Erik and Jennifer Karpinski with their children, Dylan, 8; Morgan, 6; and Kassidy, 3 months
On a crisp Vermont evening, there's nothing like toasting marshmallows over an open fire. Two years ago, however, things got a bit too crispy for the Karpinski family when they lost their vacation home — a condominium at Sugarbush Resort — to a fire that may have been caused by a neighbor's wood-burning fireplace.
Still, the Karpinskis kindled a passion for gathering around a fire as a family, which sparked an idea when they built a new home in South Burlington last year. "We always wanted some sort of fire element," says dad Erik, "and we'd never had a fire pit before."
It was challenging to find one long stone slab to serve as a backdrop, so landscape architect Keith Wagner pieced together two chunks of dense schist that he got from a quarry in southern Vermont. He devised a clever way to hold them together and keep the pit looking pretty — a zipper of metal bolts running up the back. A flat piece of cold-rolled steel is affixed to the stone, with five metal fingers jutting out to hold the wood.
"When people come over, they joke that it's a floating fireplace," says Erik of the 16-inch gap between the bottom of the stone slab and the ground. "We use the fire pit most in the fall: It's entertaining; it's time with the kids."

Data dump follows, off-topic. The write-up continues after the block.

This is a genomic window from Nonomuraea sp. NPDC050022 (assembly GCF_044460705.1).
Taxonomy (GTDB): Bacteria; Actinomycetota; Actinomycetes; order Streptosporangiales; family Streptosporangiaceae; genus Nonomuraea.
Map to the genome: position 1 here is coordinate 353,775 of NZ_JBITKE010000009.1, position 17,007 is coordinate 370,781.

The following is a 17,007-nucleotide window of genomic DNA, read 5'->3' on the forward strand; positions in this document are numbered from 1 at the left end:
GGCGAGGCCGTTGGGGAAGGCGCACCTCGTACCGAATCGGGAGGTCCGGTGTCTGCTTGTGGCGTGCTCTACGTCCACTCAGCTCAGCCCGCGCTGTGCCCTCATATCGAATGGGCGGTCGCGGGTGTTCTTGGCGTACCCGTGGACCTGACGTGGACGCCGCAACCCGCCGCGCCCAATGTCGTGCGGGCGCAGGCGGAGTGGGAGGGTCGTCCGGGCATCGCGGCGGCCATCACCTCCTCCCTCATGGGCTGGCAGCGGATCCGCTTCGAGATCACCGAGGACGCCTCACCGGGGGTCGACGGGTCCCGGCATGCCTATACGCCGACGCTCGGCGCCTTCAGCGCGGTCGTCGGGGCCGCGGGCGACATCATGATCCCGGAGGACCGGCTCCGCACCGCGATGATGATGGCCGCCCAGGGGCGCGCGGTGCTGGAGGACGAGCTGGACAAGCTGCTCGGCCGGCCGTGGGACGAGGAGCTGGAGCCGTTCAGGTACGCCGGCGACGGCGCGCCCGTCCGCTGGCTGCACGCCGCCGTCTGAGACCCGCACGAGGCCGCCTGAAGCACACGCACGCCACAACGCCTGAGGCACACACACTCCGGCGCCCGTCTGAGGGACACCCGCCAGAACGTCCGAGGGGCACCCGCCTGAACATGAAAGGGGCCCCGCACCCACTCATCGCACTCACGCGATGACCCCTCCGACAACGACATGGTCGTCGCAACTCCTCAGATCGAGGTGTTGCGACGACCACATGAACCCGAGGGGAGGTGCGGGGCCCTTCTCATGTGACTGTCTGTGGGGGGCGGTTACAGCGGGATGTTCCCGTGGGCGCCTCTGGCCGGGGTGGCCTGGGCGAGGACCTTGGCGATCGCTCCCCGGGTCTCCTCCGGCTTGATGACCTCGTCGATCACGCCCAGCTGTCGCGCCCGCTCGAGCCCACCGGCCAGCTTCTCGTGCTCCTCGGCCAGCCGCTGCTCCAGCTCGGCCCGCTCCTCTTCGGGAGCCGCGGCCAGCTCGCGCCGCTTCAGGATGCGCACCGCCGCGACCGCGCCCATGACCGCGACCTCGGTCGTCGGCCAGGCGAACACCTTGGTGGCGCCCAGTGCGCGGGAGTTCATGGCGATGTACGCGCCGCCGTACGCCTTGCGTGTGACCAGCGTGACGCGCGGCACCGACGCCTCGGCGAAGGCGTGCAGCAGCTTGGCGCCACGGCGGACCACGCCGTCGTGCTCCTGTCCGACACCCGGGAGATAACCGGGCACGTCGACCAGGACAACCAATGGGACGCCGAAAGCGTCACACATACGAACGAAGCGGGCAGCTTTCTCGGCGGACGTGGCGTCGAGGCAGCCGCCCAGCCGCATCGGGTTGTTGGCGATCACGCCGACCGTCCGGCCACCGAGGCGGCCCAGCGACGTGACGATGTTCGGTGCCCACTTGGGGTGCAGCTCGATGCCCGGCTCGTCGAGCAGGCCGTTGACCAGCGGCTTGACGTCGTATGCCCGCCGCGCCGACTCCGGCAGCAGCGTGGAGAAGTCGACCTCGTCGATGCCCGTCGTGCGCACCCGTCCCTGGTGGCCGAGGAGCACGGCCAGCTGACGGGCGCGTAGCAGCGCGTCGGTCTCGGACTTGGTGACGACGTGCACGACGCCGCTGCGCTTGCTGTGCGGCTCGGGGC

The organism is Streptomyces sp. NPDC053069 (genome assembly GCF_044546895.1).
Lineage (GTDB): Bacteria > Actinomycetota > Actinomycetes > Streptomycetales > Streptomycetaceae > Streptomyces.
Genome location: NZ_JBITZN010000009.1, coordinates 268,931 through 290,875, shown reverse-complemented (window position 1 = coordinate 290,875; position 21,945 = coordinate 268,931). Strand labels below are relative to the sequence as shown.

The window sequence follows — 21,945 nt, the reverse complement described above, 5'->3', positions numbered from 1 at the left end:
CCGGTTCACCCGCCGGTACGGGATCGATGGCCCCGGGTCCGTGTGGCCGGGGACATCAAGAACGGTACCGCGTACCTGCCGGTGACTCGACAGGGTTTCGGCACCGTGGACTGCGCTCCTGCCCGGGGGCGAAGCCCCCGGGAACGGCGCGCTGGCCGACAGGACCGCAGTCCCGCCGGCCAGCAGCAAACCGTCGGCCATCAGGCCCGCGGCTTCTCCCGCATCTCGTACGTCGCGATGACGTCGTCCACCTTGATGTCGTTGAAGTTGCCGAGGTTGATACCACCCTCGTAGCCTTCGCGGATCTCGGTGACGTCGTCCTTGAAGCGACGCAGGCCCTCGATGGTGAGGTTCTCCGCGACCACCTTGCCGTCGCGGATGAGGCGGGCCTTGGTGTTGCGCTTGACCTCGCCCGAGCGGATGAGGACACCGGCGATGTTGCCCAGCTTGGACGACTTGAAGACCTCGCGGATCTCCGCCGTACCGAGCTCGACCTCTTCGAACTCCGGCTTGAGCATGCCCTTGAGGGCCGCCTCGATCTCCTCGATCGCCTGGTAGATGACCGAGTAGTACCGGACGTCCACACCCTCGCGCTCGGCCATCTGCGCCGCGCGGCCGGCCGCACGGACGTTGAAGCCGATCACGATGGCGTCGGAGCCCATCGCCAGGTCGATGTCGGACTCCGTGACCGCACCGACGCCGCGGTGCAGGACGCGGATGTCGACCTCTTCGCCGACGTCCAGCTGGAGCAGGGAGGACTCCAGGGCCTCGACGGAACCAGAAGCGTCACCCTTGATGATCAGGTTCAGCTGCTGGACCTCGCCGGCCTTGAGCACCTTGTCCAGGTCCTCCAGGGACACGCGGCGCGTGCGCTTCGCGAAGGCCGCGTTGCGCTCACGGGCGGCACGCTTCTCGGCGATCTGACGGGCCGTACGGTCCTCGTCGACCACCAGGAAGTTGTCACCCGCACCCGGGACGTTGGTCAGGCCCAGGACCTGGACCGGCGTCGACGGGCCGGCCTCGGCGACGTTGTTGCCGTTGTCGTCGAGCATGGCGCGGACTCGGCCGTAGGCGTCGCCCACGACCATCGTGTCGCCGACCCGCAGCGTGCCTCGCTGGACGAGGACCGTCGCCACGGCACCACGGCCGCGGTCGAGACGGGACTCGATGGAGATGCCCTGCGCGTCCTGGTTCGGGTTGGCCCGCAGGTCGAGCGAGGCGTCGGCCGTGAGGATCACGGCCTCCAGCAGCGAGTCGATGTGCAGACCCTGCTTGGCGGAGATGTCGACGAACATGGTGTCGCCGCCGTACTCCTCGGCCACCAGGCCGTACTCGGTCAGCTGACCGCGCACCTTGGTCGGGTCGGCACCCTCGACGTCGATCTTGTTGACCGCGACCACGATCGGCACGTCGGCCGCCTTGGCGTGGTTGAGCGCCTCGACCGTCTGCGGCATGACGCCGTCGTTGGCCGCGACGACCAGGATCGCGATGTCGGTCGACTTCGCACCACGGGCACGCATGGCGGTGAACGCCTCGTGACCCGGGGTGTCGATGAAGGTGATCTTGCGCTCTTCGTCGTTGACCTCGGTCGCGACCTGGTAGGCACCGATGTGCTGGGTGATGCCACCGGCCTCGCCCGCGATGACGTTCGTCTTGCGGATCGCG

Adds mom Jennifer, "It's a space to gather with no technology — we just sit."
The Karpinski kids are especially pleased with the end product. Three-month-old Kassidy stays snug in her pajamas on gray couches set around the space, while Dylan, 8, loves the warmth at nighttime. Meanwhile, 6-year-old Morgan doesn't miss a beat when asked her favorite aspect of the fire pit. "Sometimes," she says, "we have s'mores."
(From Keith Wagner of Wagner Hodgson Landscape Architecture)
Some stones can be damaged by the heat of a fire. Consult someone who knows what works for a fire pit.
If the fire pit is in the ground, be sure to have a drain and ventilating slats for the fire to burn properly.
Consider the predominant wind direction when planning the site of the fire pit.
Don't make the pit too large, which might cause you to overfill it with wood and create a fire that is dangerously big.
Locate wood fire pits at least 18 to 20 feet away from a house. (For a gas fire pit, the distance isn't a concern, as there's no smoke or sparks.)
This article was originally published in Seven Days' monthly parenting magazine, Kids VT.